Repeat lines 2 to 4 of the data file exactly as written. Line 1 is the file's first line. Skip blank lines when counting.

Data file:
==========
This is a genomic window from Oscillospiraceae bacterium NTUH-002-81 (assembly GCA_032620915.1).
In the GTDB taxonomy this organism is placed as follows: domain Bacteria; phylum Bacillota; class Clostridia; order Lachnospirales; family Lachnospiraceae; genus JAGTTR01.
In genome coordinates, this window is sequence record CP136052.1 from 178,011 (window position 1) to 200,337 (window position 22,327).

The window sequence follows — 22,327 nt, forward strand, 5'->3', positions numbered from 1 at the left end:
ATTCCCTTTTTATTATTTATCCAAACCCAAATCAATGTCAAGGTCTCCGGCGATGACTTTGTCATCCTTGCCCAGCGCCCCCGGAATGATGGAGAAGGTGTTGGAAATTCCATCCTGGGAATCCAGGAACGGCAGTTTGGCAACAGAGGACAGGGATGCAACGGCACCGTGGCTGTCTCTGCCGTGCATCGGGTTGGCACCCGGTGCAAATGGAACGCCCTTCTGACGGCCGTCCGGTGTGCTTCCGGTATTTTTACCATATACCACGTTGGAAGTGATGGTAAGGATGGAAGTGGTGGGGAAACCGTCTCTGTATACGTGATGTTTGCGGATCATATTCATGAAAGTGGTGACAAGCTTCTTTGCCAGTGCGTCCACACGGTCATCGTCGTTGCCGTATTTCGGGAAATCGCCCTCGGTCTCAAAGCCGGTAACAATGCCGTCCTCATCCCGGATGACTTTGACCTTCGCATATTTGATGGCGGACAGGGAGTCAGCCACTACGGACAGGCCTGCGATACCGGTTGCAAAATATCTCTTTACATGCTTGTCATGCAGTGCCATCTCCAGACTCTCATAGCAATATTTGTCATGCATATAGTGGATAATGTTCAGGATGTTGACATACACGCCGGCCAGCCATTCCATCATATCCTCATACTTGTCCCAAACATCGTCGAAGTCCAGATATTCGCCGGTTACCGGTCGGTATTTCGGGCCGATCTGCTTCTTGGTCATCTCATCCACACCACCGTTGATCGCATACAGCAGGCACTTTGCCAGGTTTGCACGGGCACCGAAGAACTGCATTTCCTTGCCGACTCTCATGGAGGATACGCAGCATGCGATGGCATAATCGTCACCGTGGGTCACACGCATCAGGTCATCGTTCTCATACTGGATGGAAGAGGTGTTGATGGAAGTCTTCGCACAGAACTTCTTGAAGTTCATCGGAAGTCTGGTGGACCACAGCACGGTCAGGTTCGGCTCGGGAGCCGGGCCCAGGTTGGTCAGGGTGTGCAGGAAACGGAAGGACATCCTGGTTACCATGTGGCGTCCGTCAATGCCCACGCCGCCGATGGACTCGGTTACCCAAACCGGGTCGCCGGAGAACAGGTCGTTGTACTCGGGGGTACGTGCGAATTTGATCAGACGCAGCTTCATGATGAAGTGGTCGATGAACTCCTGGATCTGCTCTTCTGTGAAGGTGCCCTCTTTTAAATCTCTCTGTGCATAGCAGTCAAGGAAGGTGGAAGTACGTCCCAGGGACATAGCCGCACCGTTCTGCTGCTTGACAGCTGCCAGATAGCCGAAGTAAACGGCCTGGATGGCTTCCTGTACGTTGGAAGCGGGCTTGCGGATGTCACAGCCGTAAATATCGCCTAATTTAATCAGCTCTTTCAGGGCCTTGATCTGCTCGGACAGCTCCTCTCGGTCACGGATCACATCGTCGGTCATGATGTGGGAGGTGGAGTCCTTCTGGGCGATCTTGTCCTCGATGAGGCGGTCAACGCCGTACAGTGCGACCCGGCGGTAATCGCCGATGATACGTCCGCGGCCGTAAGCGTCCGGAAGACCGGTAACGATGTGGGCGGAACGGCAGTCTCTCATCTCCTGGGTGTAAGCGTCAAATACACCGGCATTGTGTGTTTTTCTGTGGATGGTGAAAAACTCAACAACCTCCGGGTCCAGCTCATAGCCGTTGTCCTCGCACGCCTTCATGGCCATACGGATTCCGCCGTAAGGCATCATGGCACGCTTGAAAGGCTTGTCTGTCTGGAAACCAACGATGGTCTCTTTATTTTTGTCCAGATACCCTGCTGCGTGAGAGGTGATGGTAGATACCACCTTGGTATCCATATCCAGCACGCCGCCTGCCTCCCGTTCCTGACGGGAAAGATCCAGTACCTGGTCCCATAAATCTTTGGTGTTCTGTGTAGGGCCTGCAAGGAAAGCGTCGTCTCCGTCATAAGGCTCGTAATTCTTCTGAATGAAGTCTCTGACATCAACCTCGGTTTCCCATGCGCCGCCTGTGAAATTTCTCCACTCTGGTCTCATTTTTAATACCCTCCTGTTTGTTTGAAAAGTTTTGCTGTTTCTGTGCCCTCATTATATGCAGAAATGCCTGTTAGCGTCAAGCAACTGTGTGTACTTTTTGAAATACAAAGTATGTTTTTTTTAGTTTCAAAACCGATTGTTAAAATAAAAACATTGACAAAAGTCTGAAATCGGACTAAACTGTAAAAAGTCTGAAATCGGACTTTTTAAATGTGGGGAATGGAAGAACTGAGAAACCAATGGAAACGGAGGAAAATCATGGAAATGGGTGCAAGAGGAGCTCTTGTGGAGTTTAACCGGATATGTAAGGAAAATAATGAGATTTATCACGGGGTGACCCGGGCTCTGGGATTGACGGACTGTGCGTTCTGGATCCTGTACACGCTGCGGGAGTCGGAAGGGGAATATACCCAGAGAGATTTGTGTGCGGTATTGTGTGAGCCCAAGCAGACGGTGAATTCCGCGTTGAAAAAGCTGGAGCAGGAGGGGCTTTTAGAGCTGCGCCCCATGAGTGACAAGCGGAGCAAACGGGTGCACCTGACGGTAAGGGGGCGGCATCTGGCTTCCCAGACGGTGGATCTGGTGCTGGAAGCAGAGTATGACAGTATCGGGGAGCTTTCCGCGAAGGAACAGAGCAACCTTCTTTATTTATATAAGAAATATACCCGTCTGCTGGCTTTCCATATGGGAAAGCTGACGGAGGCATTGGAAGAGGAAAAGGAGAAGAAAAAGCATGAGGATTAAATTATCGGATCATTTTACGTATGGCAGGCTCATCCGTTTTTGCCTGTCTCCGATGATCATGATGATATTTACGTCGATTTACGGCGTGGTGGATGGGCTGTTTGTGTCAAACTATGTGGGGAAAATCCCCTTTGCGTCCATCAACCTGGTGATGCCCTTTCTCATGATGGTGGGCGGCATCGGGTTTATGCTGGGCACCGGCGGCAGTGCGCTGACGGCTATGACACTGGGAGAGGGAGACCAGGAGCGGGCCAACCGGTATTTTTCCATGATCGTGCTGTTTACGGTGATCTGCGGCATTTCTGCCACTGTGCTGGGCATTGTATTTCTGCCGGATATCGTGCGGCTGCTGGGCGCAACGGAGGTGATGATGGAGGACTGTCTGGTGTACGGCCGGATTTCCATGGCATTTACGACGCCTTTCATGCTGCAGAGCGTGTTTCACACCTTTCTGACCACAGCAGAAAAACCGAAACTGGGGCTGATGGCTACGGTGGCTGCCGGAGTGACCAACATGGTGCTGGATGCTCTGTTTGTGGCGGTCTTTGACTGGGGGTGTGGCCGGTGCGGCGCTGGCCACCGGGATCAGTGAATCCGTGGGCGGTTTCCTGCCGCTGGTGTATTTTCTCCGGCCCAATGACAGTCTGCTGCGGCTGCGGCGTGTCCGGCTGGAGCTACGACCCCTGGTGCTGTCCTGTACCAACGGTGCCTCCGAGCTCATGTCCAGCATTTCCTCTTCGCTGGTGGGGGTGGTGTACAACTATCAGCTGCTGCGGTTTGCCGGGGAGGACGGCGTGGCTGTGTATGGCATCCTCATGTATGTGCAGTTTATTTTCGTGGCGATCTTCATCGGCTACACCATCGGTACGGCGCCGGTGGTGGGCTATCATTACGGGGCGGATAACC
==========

In the GTDB taxonomy this organism is placed as follows: domain Bacteria; phylum Bacillota; class Clostridia; order Lachnospirales; family Lachnospiraceae; genus JAGTTR01.
In genome coordinates, this window is sequence record CP136052.1 from 178,011 (window position 1) to 200,337 (window position 22,327).

The window sequence follows — 22,327 nt, forward strand, 5'->3', positions numbered from 1 at the left end: